We all know sunlight is good for us, because it helps produce vitamin D in the most natural form. Many cultures knew the benefits of light therapy dating as far back as the time of the Ancient Greeks, who knew about its many health benefits and had their own practices that involved light therapy.
How did the science behind light therapy begin?
In 1893, a man named, Niels Finsen published a paper about the effects of light on skin. He studied effects of natural sunlight and artificial lights on insects and amphibians. He was convinced there was a health benefit to light.
Finsen later discovered that certain wavelengths of light can generate healing properties and was eventually able to demonstrate its effects on a skin condition called lupus vulgaris, which were very painful lesions that typically appeared on the neck and face. In 1895, Finsen was able to treat patients with ultraviolet light every day for at least 2 hours a day. To treat these patients, he used a lens and filter system to pass short wavelengths of light through the skin, which he thought killed the bacteria.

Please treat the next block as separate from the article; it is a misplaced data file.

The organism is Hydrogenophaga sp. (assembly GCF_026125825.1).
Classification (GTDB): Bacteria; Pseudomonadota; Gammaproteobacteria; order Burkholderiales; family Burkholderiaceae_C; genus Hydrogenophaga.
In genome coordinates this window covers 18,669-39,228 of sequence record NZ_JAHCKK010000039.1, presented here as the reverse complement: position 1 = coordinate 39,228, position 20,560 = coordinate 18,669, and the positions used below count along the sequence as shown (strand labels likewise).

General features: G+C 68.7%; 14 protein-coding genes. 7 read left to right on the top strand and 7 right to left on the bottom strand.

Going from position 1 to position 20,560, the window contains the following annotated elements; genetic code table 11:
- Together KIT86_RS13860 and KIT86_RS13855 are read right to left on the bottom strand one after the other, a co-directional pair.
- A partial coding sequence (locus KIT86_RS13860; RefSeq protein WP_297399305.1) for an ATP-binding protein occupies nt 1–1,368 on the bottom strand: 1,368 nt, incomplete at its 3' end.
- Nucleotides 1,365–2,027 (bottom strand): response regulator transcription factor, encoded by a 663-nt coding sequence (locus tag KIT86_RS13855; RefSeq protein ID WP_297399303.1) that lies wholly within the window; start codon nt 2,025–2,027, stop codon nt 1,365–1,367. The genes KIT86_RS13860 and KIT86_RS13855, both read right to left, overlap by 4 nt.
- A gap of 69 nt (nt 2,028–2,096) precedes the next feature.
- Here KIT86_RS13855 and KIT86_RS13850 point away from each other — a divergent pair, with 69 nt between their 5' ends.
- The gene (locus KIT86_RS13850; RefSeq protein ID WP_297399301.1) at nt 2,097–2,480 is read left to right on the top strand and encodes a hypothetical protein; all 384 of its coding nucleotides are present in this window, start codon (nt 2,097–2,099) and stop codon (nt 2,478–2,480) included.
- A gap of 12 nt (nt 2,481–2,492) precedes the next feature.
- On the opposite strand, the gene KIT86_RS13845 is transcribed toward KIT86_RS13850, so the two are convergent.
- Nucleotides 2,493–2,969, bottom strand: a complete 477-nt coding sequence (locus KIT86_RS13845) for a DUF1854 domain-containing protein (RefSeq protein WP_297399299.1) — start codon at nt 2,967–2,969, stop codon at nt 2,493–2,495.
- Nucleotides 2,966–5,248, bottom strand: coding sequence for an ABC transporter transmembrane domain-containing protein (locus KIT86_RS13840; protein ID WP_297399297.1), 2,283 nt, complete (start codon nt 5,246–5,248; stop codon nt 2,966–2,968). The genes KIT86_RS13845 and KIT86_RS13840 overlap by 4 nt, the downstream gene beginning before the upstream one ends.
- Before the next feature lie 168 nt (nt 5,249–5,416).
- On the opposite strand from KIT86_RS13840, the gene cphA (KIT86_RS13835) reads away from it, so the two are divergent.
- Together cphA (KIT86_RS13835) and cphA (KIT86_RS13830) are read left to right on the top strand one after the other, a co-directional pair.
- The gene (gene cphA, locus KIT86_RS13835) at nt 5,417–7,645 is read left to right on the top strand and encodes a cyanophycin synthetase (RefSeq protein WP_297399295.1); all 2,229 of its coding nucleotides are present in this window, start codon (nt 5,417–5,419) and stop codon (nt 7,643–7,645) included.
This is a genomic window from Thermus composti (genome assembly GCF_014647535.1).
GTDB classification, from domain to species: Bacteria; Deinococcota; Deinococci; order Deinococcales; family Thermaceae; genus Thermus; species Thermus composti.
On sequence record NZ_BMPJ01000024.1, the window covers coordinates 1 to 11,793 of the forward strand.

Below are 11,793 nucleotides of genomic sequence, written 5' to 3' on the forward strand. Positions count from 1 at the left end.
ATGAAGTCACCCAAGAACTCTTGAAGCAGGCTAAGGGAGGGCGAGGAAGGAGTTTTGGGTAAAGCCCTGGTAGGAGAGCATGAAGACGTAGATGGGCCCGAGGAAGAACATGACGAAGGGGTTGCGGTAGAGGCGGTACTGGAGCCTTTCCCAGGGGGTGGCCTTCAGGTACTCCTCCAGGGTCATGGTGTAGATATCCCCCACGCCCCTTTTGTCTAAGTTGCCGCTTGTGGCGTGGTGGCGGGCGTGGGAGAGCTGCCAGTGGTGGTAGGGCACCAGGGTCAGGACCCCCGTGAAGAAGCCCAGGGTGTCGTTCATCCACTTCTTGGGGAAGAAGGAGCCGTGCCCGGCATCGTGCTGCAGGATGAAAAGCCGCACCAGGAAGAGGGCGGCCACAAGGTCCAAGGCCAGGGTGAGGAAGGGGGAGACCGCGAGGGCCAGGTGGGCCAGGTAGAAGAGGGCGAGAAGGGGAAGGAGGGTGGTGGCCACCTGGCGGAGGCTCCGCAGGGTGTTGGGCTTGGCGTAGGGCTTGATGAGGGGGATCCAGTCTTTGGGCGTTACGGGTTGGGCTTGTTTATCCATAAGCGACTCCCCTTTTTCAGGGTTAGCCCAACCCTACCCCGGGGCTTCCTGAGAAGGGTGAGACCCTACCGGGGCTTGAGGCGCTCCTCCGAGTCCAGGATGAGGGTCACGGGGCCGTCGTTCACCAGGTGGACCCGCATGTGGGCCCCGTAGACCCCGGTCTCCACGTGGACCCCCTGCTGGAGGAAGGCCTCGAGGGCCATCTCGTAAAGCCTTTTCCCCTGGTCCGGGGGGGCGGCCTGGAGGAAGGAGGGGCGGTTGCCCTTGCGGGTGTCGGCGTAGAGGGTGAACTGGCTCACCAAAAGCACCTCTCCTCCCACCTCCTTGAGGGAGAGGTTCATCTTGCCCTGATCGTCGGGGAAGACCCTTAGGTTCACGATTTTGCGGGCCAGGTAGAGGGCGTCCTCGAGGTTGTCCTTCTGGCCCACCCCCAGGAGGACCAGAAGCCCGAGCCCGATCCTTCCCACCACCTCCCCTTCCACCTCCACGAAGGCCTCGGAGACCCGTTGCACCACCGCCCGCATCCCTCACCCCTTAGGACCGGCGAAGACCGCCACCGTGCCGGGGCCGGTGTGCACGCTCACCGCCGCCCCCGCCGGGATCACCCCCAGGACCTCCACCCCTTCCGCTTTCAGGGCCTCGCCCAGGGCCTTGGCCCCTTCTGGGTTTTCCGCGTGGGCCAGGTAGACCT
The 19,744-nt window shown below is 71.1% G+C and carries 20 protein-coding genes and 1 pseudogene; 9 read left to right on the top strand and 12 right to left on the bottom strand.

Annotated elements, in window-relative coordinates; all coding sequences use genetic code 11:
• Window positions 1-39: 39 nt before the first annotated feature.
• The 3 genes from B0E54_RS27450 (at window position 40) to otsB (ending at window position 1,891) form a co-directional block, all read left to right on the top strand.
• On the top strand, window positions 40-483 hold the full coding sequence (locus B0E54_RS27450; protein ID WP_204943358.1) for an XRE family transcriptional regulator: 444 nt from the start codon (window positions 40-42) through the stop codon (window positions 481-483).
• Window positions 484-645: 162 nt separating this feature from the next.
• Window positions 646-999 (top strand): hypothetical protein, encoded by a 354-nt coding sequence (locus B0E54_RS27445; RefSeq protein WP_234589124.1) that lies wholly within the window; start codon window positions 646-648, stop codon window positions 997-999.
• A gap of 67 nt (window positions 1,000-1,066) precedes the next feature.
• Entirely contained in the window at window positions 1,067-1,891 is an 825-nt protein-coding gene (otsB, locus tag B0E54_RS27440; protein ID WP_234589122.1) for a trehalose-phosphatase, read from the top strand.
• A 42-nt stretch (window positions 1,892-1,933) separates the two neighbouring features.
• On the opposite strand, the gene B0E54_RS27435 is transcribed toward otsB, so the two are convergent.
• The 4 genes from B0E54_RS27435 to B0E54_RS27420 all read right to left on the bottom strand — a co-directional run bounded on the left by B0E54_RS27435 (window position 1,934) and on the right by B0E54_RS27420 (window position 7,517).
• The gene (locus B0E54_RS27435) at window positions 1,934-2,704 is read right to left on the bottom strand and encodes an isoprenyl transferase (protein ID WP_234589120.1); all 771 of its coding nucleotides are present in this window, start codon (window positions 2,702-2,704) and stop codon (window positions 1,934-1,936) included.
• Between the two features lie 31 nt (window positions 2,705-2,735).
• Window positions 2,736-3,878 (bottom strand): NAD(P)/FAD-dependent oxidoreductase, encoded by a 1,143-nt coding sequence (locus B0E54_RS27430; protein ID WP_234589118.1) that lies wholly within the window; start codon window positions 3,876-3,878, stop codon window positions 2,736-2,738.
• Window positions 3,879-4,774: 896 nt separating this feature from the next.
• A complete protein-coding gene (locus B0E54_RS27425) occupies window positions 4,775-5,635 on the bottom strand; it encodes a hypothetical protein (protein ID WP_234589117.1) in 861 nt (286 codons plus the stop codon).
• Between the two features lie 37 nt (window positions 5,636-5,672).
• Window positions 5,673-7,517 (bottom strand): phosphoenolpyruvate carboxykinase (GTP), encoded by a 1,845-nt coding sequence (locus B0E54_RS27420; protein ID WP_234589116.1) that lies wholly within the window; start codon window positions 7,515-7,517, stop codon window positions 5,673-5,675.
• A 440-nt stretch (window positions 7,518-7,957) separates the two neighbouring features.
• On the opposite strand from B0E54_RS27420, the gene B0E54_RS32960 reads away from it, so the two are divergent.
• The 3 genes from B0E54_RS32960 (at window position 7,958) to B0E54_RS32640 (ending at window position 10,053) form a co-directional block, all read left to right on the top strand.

In 1895, Finsen founded the Finsen Institute for Phototherapy in Copenhagen, which was dedicated to studying the effects of light or phototherapy on health conditions. There were at least 800 lupus vulgaris patients treated at the Institute. Of those patients, there were at least half who were cured.
How NASA discovered the benefits of phototherapy
Just 40 years ago, NASA used red light to stimulate plant growth and cell repair. This technique was is to heal injuries astronauts had in space. This added bit of knowledge helped scientists advance their experiments, which now include the treatment of many skin conditions with the use of artificial colors of light. Later, this led to the discovery that wrinkles and other signs of aging can be diminished with the help of light therapy.